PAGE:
March 16th, 2021
The Renewal Mill team
Roughly a third of the world’s food is never eaten, which means the land and resources used and greenhouse gases emitted in its creation were wasted. Interventions can reduce loss as food moves along the supply chain, thereby reducing overall demand for these key resources. One such intervention is being made by Californian startup Renewal Mill which “upcycles” byproducts from food manufacturing into high quality — and high value — ingredients. Founded by Claire Schlemme and Caroline Cotto, the startup completed the Techstars Farm To Fork Accelerator in 2018.
Okara, or soybean pulp, is made up of two-thirds fiber and one-third protein — and though it’s recognized as a superfood in Japan, it is being thrown away on an industrial scale. Following standard industry practice, tofu manufacturers discard the byproduct and contribute to the staggering one-third of food raised or prepared which does not make it from farm to fork. It is this kind of waste in the food supply chain that Renewal Mill cofounders Claire Schlemme, CEO, and Caroline Cotto, COO, are combatting with upcycling.
The next-generation ingredient company upcycles fiber and protein produced during large-scale food manufacturing into high-quality ingredients and products. The brand’s first product, okara flour, is sold both in stores and as an ingredient other food companies can purchase. Packed with nutrition, the flour’s carbon footprint is about 60% less than traditional flour. Their upcycling process saved almost 100,000 pounds of food last year.
“Upcycling gives power back to the consumer since they can use their dollar to actively reduce food waste at scale,” Caroline says. “And this is especially important during the pandemic. Data show that people are paying more attention to food waste and its direct climate impact now more than ever before.”
Renewal Mill’s upcycling process is scalable to other plant-based byproducts, with the company recently releasing their first oat flour and announcing plans for sunflower seed meal. Renewal Mill was named a Top 10 Trend of 2021 by Whole Foods and a "World Changing Idea" by Fast Company in 2019.
Renewal Mill brownies
Throwing away uneaten food squanders a whole host of resources — seeds, water, energy, land, fertilizer, labor, financial capital — and generates greenhouse gases at every stage. In fact, the food we waste is responsible for roughly 8% of global emissions.
Sustainability efforts like Renewal Mill, however, can turn these figures around. After taking into account the annual adoption of plant-rich diets, Project Drawdown estimates that if 50 to 75% of food waste is reduced by 2050, we could avoid emitting as much as 10.3 to 18.8 gigatons of carbon dioxide into the atmosphere.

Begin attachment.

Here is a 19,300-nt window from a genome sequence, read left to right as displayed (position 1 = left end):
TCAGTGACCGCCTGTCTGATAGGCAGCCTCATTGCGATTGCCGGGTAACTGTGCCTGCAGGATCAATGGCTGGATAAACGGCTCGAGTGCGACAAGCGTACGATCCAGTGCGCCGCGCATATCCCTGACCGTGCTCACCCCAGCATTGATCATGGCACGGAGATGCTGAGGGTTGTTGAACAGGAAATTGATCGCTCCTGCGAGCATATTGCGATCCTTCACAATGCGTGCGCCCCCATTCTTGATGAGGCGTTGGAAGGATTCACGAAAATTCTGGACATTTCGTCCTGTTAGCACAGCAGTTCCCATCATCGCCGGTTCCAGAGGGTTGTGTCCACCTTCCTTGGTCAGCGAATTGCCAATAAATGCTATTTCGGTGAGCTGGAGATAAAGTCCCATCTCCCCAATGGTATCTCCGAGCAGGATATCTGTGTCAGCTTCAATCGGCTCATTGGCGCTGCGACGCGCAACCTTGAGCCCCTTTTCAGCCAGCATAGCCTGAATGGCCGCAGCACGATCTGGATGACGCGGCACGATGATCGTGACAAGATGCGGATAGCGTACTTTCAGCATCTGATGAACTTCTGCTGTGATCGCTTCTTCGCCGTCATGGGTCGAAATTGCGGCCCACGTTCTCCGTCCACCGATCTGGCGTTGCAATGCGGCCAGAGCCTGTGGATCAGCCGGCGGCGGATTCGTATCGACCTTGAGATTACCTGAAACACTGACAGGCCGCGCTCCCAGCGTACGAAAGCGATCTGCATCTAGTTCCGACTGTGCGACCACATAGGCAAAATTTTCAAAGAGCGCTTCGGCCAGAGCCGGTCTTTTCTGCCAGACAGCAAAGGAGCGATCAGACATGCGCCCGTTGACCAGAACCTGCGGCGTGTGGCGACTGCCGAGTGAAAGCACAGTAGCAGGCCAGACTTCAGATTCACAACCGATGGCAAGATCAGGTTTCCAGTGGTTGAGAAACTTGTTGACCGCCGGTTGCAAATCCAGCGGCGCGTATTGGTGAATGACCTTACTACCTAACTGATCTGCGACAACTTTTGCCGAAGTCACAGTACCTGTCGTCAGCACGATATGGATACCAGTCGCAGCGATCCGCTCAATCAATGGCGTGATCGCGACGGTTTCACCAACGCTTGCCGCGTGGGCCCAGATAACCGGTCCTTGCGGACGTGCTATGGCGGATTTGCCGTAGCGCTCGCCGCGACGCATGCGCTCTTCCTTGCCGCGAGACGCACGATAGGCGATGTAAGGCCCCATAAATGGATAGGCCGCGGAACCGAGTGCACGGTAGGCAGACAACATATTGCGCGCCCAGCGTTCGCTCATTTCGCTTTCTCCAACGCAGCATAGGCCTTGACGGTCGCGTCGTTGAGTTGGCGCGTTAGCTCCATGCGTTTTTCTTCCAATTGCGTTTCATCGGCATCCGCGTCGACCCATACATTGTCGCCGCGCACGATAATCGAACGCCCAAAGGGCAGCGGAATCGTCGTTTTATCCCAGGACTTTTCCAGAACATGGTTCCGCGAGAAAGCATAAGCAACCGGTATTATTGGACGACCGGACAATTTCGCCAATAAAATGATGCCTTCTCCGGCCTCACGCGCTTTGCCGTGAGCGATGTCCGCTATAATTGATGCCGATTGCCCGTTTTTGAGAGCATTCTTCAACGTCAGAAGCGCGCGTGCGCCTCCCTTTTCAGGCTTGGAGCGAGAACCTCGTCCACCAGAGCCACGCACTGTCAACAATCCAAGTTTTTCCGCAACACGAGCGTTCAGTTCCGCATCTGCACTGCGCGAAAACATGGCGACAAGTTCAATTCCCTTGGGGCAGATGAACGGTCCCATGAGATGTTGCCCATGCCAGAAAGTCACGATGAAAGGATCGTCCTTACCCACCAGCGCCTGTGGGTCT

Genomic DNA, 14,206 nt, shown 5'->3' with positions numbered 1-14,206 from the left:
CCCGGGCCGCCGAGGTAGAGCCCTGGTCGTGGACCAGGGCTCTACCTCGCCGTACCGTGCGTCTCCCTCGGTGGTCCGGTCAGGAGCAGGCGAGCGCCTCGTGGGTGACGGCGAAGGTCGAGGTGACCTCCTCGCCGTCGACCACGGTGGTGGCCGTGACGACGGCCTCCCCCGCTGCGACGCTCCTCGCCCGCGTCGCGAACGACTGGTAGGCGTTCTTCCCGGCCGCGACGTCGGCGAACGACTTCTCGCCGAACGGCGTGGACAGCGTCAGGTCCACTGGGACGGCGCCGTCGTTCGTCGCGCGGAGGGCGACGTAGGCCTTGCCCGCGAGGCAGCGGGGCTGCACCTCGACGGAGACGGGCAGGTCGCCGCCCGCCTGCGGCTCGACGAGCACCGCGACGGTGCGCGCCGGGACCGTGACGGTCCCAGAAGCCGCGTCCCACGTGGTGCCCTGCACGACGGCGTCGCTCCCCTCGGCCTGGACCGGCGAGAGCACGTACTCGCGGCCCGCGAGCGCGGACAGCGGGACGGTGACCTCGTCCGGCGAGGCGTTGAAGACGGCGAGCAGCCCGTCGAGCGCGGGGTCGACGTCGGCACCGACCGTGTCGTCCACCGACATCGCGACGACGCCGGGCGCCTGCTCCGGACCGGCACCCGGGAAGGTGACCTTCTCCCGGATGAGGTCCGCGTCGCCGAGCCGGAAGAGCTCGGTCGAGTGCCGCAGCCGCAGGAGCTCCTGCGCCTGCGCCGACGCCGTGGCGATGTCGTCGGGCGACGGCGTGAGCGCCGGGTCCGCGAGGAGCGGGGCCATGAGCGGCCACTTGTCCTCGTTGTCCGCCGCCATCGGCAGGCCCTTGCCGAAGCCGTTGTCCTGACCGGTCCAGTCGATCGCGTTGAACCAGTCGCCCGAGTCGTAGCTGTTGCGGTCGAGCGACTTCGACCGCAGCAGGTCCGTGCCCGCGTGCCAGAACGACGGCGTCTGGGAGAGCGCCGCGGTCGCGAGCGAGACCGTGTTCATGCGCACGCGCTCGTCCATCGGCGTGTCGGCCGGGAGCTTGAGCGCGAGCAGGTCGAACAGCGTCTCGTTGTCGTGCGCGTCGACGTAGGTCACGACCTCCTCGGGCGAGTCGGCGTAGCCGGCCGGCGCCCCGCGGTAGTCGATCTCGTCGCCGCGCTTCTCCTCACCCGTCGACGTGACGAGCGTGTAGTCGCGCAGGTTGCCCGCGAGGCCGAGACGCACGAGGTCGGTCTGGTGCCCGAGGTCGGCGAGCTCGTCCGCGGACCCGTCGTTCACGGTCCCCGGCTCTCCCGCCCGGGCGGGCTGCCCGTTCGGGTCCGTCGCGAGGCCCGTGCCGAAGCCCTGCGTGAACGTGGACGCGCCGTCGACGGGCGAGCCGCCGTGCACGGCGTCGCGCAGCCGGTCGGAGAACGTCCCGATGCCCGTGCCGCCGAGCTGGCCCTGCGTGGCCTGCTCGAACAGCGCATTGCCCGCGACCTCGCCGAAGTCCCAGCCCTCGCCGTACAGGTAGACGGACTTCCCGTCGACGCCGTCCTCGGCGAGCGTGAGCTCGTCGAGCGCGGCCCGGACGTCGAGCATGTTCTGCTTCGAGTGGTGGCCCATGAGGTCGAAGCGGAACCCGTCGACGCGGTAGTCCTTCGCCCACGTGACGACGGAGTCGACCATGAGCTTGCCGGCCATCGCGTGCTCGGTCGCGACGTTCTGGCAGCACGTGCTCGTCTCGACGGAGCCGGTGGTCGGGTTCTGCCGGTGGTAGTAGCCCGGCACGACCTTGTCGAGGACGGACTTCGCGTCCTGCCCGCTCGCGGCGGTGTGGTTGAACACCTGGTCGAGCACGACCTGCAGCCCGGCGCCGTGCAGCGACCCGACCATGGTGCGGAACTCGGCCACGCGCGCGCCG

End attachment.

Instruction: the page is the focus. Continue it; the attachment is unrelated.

Importantly, the attitudes of both consumers and producers toward sustainability are starting to move in the right direction, Caroline says. An element which the team hopes can further cement the popularity of upcycling is the adoption of an Upcycled Certification Standard. Caroline serves as board president of the Upcycled Food Association and believes an official seal on products will be a “differentiator on shelves.”
“Everybody knows the butterfly and the non-GMO project and understands what that means,” Caroline says. “We’re hoping that we can get everyone to similarly rally behind a singular message for upcycled food.”
Renewal Mill took part in the inaugural class of Techstars Farm to Fork Accelerator with partners Cargill and Ecolab, a program that focuses on the future of food and agriculture. The accelerator “fueled growth” for the company in a number of ways.
First, Caroline joined Renewal Mill after meeting and working closely with Claire during Farm to Fork. The startup also soon raised its first round of $1.5M and worked with Cargill R+D to explore how the okara flour performed under different applications.
The entire experience was a whirlwind for the “proud female founders” — especially since Claire, the only woman CEO in the accelerator class, raised the first funding round while eight months pregnant.
“Farm to Fork was absolutely instrumental to Renewal Mill’s growth. In 2018, we didn’t have any commercialized products. To go from the idea stage to having our ingredients being used by Fortune 500 food companies and our branded products in over 150 stores, it’s really amazing,” Caroline says. “Also, we are both a B2B and B2C brand, and Techstars has been essential in connecting us to experts familiar with these two different models.”
Today, Renewal Mill is leading the upcycle food category and is poised to grow. The startup has achieved national distribution through UNFI NEXT, and has launched on Amazon, Good Eggs, Imperfect Foods, Misfits Market, and Thrive Market. Next, Renewal Mill is seeking to close a $1M round of SAFE note funding.